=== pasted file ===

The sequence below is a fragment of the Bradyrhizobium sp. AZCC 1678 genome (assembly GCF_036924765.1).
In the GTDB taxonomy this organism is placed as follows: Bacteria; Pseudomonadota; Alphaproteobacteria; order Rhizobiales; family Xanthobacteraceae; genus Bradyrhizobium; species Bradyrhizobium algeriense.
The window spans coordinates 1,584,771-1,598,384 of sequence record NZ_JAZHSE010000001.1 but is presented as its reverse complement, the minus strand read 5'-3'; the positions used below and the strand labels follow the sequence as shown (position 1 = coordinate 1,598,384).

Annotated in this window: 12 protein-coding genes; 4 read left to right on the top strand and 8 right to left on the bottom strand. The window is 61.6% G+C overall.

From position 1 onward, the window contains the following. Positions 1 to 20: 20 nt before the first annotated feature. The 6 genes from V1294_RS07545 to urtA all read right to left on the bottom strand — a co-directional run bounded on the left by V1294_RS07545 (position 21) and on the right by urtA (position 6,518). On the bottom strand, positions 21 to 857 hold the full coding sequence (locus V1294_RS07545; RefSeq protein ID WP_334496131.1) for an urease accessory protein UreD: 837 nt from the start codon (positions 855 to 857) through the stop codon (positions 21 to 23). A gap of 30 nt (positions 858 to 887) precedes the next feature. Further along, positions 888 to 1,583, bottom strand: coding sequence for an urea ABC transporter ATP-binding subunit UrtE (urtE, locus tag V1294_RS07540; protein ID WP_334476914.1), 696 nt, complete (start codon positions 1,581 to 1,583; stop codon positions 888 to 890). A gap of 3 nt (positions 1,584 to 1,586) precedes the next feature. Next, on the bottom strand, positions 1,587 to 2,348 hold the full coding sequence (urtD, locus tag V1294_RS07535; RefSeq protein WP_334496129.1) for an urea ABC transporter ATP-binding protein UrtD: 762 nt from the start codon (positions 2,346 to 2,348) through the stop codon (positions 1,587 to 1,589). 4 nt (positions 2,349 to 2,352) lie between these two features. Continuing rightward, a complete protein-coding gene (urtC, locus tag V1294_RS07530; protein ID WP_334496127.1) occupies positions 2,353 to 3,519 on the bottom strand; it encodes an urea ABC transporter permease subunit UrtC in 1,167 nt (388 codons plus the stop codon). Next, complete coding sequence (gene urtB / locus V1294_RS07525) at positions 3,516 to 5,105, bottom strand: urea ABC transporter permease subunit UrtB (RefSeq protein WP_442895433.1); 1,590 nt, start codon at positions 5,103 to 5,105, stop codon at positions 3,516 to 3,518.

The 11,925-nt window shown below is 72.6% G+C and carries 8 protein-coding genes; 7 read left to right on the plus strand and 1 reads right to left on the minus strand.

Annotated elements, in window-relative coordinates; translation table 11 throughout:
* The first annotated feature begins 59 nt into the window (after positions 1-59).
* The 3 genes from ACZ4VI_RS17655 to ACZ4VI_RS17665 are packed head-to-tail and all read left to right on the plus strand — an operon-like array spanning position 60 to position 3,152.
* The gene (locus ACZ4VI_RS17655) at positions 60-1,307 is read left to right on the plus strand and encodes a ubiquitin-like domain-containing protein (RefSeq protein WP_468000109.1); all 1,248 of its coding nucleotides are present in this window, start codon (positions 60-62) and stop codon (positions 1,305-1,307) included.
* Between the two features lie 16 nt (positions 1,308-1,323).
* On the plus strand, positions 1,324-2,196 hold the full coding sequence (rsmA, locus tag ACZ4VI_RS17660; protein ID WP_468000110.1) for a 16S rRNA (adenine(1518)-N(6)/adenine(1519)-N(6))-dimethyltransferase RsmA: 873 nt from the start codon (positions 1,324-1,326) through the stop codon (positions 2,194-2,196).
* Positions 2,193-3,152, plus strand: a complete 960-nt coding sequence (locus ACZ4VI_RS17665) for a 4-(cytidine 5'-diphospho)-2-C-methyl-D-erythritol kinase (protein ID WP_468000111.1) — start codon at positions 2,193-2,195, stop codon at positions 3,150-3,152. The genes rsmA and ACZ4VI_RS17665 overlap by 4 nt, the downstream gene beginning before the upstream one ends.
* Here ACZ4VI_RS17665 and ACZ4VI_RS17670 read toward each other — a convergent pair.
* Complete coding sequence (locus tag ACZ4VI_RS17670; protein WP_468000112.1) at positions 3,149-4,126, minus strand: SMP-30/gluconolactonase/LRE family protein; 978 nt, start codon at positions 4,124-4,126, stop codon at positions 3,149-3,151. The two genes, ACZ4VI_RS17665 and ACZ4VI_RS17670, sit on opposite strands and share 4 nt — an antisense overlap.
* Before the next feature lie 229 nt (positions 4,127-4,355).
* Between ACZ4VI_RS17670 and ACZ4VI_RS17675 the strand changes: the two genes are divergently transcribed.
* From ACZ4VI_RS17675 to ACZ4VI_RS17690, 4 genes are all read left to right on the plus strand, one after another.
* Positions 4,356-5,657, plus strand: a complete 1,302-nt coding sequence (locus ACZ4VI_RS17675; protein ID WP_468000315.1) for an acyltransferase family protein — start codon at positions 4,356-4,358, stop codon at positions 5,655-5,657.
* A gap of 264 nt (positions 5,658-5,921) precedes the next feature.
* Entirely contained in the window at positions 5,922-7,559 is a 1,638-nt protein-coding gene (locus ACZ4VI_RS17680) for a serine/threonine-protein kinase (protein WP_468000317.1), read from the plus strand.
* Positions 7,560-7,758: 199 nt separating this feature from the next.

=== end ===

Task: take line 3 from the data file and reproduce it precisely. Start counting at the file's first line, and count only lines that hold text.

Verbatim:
The window spans coordinates 1,584,771-1,598,384 of sequence record NZ_JAZHSE010000001.1 but is presented as its reverse complement, the minus strand read 5'-3'; the positions used below and the strand labels follow the sequence as shown (position 1 = coordinate 1,598,384).